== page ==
Of course, not every internship results in a job offer. But approaching each opportunity as if it could come with a bevy of career benefits. Consider this one: “Fully immersing yourself in the experience and realizing your internship really is your current job will give you a much different perspective when it comes to judging your experience,” says Jill Jacinto, millennial career expert. “Watching from the sidelines and getting your hands dirty will give you very different outcomes.” So if you’re ready to roll around in the company mud, so to speak, with the goal of getting a full-time job in mind, here’s exactly what you need to do to get noticed.
Adopt the attitude of “All hands on deck.”
According to Jacinto, you should never, ever, in an internship utter the phrase: “That’s not my job.” (Of course, exceptions should be made if you’re asked to do something immoral or illegal.) “As an intern, you are unfortunately at the low end of the totem pole,” she explains. “You need to prove you can succeed at the seemingly low-level tasks in order to graduate onto the next phase.” But on the plus side of swallowing your pride, Jacinto promises, is that “showing that you are ready to help is a major point when it comes to review time.”
Be proactive, not reactive.
Depending upon the work you’re entrusted with as an intern, you could find your schedule packed—or that you’re stuck twiddling your thumbs. But if you don’t get assigned enough work to keep you busy for a full eight-hour day, “it’s up to you to use your free time wisely,” says Jacinto, warning you shouldn’t spend it chatting online or cruising Instagram, hoping work will come your way. “Companies are looking for people who are self-starters and can find work,” she says. If you can’t, “research your competition, scan their social media, read back on the company history, and so on,” she says, to gain knowledge you can use later.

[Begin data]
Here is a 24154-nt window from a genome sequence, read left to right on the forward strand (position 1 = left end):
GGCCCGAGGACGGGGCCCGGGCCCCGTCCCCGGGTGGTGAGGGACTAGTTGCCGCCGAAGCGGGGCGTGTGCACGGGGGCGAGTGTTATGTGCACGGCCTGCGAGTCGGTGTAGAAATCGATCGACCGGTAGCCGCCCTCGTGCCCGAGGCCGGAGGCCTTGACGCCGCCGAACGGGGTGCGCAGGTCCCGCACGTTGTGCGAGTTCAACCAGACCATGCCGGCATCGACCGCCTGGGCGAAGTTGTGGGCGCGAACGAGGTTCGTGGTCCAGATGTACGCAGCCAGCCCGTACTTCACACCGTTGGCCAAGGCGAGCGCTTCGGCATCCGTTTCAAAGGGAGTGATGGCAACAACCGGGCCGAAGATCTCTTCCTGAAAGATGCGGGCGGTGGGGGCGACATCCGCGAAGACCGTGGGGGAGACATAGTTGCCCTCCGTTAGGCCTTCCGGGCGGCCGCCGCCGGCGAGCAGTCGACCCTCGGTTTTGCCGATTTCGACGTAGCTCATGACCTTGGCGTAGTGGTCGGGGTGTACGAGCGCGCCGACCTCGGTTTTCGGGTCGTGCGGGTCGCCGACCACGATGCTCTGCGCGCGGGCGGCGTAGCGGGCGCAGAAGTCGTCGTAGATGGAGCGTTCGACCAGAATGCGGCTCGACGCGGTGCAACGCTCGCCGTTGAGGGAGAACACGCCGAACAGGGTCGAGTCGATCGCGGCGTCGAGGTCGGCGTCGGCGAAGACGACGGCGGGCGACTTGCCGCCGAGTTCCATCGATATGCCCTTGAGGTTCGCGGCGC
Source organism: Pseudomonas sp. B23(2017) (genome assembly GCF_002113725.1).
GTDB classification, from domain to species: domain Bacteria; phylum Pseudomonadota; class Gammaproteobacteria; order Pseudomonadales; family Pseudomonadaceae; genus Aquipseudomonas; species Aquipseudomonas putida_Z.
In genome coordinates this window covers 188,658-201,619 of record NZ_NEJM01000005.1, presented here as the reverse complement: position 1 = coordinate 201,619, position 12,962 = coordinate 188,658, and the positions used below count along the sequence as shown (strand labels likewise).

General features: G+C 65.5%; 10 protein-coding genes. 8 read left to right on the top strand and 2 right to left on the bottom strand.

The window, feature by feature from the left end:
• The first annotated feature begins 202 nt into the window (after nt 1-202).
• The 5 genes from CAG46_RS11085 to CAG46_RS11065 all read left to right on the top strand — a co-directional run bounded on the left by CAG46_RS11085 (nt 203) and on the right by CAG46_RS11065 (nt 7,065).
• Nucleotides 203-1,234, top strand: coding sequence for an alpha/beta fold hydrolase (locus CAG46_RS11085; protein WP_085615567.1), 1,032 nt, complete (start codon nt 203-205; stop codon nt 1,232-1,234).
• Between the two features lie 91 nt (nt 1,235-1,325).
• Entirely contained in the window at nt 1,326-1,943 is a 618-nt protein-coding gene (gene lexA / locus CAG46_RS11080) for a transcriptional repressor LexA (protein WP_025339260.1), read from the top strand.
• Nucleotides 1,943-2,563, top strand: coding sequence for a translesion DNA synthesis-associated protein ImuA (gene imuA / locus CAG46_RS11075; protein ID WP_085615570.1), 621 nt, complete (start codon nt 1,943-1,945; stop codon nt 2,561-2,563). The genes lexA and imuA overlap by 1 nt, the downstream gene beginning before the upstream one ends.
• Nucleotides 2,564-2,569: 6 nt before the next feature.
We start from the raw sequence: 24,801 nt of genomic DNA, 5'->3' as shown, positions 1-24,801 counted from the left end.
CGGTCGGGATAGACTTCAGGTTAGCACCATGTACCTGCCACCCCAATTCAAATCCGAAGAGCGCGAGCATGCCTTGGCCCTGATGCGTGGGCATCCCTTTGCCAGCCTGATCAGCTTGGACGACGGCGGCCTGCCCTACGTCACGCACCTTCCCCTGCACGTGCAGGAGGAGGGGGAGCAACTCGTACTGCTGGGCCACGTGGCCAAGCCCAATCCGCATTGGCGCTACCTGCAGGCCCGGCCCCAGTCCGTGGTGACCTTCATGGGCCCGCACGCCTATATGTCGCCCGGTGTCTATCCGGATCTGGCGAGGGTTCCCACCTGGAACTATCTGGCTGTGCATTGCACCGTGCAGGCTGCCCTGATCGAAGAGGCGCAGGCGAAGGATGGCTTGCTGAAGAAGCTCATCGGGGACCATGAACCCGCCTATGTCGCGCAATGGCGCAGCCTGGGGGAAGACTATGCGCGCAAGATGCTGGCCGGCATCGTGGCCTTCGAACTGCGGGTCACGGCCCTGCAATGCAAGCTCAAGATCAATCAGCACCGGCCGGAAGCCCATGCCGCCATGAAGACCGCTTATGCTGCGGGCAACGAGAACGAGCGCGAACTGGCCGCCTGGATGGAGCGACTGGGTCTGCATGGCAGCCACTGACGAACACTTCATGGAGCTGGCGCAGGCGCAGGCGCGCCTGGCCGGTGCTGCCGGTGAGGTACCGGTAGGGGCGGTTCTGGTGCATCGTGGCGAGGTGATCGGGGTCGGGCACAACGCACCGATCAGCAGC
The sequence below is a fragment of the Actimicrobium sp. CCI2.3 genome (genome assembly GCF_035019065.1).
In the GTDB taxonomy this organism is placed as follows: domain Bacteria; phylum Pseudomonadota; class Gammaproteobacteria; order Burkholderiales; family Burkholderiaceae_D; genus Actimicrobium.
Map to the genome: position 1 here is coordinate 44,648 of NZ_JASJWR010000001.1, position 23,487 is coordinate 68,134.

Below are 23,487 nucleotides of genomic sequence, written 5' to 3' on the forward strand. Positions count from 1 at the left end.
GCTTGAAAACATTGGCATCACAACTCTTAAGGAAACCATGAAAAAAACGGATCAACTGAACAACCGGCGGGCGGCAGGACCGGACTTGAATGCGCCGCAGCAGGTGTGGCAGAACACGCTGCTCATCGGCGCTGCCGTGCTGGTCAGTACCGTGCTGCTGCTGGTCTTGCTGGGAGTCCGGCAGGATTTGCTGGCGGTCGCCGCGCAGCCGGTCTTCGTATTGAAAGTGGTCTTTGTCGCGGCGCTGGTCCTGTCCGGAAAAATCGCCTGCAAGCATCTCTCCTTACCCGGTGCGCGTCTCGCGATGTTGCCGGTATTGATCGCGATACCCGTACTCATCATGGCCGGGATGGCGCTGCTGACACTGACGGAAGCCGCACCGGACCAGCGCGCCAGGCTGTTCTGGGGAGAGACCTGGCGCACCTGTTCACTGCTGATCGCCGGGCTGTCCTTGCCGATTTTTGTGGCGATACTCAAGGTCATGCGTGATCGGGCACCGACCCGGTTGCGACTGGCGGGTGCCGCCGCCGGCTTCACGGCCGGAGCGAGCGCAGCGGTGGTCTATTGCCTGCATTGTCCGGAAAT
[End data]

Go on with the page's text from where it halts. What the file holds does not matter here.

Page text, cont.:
Go out of your way to help.
Perhaps you’re intimidated as the new intern on the block, or cubicle row. But don’t hide behind your partition or computer screen. “Get to know the employees around the office,” Jacinto encourages. “You might be in a group that doesn’t always give you access to other teams, so you should take it upon yourself to see if other teams might need help.” If you can reach out and help others, “you can build relationships” to last your whole career, she says. After all, the person you help out may just be the manager who will offer you a future job.
Work on your social skills.
No one likes small talk. (Can we get an amen?) But, “as odd as it sounds, small talk is an essential part of many office cultures,” says Jacinto. And as an intern, it’s important to learn the art of making it. “Stopping and chatting with your team or manager should actually be encouraged during the work day,” says Jacinto. “It all goes back to building camaraderie and relationships” that could one day lead to a permanent place in the company, she says.
It’s never goodbye: Stay in touch.
Your internship has an expiration date. But don’t sneak out the door when your time is up, Jacinto encourages. “I’ve had many interns magically disappear on their last day,” she says. “They didn’t say goodbye, send a note, or even finish assignments.” Instead, stand out and show off your employment potential by reminding your manager of your last day and even asking for a review, Jacinto instructs. Once you leave, connect with your former employer on LinkedIn, and shoot him or her an email every few months. That way, “if you enjoyed your summer and want to return, this will keep you top of mind,” Jacinto explains.
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